There are plenty of spots to take in the views with three levels of terraces furnished with hammocks and sun loungers, an outdoor pool, private and public bars and an Alpine restaurant serving local and seasonal cuisine, along with regional Valais wines. From $450 per night, www.chetzeron.ch

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FASHION

A SWIMMING SUCCESS

Roland Herlory, chief executive of luxury swimwear brand Vilebrequin, talks about the ebb and flow of his career BY NAUSHEEN NOOR

he chief executive of the luxury swimwear firm Vilebrequin is tanned, smiling, relaxed and dressed in chinos and a printed shirt—not what you would expect someone in his role to be wearing. But then again, Roland Herlory is not a typical, ruthlessly competitive CEO. After 20 years at the luxury goods company Hermes, Herlory decided to take a step back from his senior position scouting for ideal sites around the world for the relatively low-key role of a store manager at the branch in St Barthelemy island, better known as St Barts, in the Caribbean. “I love working and I love breaks. I needed to regenerate my desire and my mind,” says the Frenchman. “I love the excitement of action and power of moving things—but I do not like dependence.” Herlory has taken these breaks frequently in his career, taking

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time to reflect and recharge before re-entering the workforce at full speed. He credits this methodology to his career’s longevity and success. “I took the time to recover, to get grounded. The desire to go back to simple things was stronger than career status. “I did fear losing career traction but the fear was not strong enough to change it. Those breaks were some of the best decisions of my life. “When you follow your intuition and your inner voice, when you go back you’ll be stronger.” During his time in St Barts, Herlory, who is naturally easygoing and congenial, excelled at sales. Legend has it one woman’s American husband demanded to “meet that guy who’s selling so much to my wife.”


XXXX

That man was Morris Goldfarb, chairman of G-III Apparel Group, the licence holder for a string of fashion brands such as Levi’s, Calvin Klein and Tommy Hilfiger. When Goldfarb added the French brand Vilebrequin, which counts Prince William and Jay-Z among its fans, to his portfolio in 2012, he asked Herlory to head the company. Herlory was reluctant to jump back into the rat race so he negotiated a dream deal – to run the brand and its outlets from Miami to Shanghai remotely from St Barts. Vilebrequin was founded in 1971 by the motor racing journalist Fred Prysquel, who named his company after an engine crankshaft. “The decision to start the brand was motivated by love,” says Herlory, adding Prysquel was attracted to a woman but did not have the body for Speedos, the trend at the time, so decided to design something himself. Influenced by California surfers, he created a longer swim short using colourful spinnaker fabric. The shorts were an instant hit in St Tropez. “I love the idea that he started the shorts just to impress a lady, not to start a business—but it became a business,” says Herlory.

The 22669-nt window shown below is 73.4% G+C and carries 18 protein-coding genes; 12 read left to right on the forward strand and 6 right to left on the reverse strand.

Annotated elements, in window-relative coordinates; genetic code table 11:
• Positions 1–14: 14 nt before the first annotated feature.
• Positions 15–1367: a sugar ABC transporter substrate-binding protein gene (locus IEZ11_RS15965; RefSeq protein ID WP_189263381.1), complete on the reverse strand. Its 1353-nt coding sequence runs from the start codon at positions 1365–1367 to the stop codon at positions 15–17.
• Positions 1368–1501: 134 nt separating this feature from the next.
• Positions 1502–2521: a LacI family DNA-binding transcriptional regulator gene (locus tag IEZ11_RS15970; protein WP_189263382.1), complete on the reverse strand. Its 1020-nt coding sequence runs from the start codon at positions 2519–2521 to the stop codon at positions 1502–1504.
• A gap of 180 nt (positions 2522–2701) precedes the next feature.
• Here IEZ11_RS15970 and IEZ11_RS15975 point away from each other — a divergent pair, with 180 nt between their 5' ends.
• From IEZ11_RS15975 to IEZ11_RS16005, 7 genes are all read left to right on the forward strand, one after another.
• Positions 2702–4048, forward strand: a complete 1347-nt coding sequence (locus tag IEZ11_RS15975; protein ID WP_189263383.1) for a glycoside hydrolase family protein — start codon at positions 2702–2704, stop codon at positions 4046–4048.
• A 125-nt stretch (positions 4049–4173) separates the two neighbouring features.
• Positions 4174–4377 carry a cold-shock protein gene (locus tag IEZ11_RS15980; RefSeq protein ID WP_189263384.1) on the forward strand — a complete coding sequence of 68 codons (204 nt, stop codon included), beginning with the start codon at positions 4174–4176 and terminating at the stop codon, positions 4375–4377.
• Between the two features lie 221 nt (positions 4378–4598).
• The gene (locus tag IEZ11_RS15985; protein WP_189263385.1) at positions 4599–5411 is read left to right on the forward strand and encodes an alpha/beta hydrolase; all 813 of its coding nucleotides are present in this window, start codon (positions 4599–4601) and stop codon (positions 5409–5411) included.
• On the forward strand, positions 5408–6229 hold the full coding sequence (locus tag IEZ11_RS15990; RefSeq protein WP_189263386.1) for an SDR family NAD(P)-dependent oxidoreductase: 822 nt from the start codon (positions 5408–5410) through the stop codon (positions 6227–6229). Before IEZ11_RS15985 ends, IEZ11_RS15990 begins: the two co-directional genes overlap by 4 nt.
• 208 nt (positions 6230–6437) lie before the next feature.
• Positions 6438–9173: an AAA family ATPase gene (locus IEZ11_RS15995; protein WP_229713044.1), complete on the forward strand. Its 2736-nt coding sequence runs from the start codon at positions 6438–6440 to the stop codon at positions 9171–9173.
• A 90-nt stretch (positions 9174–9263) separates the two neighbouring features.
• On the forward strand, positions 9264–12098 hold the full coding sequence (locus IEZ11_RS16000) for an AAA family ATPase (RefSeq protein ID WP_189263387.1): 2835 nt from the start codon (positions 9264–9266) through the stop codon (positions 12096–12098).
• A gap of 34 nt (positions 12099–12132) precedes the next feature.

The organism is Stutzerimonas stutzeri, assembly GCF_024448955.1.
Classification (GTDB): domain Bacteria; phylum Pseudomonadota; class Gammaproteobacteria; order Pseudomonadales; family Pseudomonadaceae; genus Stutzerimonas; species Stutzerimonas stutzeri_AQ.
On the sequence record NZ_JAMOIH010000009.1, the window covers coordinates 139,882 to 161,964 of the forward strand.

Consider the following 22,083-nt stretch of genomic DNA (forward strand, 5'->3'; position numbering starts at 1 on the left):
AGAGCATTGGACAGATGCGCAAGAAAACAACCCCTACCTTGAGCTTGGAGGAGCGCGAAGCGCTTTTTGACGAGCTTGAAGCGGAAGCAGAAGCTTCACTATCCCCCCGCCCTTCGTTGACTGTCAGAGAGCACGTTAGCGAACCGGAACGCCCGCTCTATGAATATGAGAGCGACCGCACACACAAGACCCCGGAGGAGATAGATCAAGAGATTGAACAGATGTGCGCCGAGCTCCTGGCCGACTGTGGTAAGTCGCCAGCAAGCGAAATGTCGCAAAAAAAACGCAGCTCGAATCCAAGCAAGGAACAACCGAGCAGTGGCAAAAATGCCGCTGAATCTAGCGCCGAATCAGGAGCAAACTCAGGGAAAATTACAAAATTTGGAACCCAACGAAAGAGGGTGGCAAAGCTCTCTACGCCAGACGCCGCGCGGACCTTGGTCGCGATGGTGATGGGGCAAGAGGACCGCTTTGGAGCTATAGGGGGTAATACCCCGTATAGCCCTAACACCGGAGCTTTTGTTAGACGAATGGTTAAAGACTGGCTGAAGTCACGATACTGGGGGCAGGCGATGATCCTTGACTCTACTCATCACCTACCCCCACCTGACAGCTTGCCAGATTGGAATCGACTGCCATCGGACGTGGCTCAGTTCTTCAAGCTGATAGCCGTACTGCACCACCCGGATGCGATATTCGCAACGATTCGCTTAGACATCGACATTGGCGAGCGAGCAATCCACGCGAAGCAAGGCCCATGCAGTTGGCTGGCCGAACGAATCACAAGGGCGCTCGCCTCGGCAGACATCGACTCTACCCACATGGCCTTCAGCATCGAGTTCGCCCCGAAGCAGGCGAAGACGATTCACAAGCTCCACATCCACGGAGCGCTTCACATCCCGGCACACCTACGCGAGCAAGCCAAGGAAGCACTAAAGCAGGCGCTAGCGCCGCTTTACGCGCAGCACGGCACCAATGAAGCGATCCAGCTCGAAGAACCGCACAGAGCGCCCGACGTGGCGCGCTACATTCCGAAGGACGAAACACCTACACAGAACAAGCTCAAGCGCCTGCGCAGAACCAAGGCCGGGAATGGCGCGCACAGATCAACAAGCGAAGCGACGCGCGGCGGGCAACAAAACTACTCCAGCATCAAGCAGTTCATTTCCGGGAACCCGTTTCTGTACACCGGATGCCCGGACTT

Prysquel eventually got his happy ending and married the woman he was pursuing. Since Herlory joined the brand three years ago, he has embarked on a strategic initiative to turn the company into more of a lifestyle brand, adding a women’s collection and accessories such as sunglasses, bags and shoes. “Today when we make a product, we think, ‘are we being authentic to St Tropez in the 1970s? Do we have the touch of craziness, French elegance and a bit of fantasy and freedom?’” says Helory. He often references Brigitte Bardot and her friends in the film And God Created Woman when speaking about the brand and its colourful prints. Today the Middle East accounts for 10 per cent of global sales, with branches in Mall of the Emirates, Dubai Mall and the Souk Madinat Jumeirah. “It is summer all year long and there is a steady flow of tourists coming to enjoy the sun, the warm climate, the beach and the pool,” says Herlory. “We are a logical choice for these people.”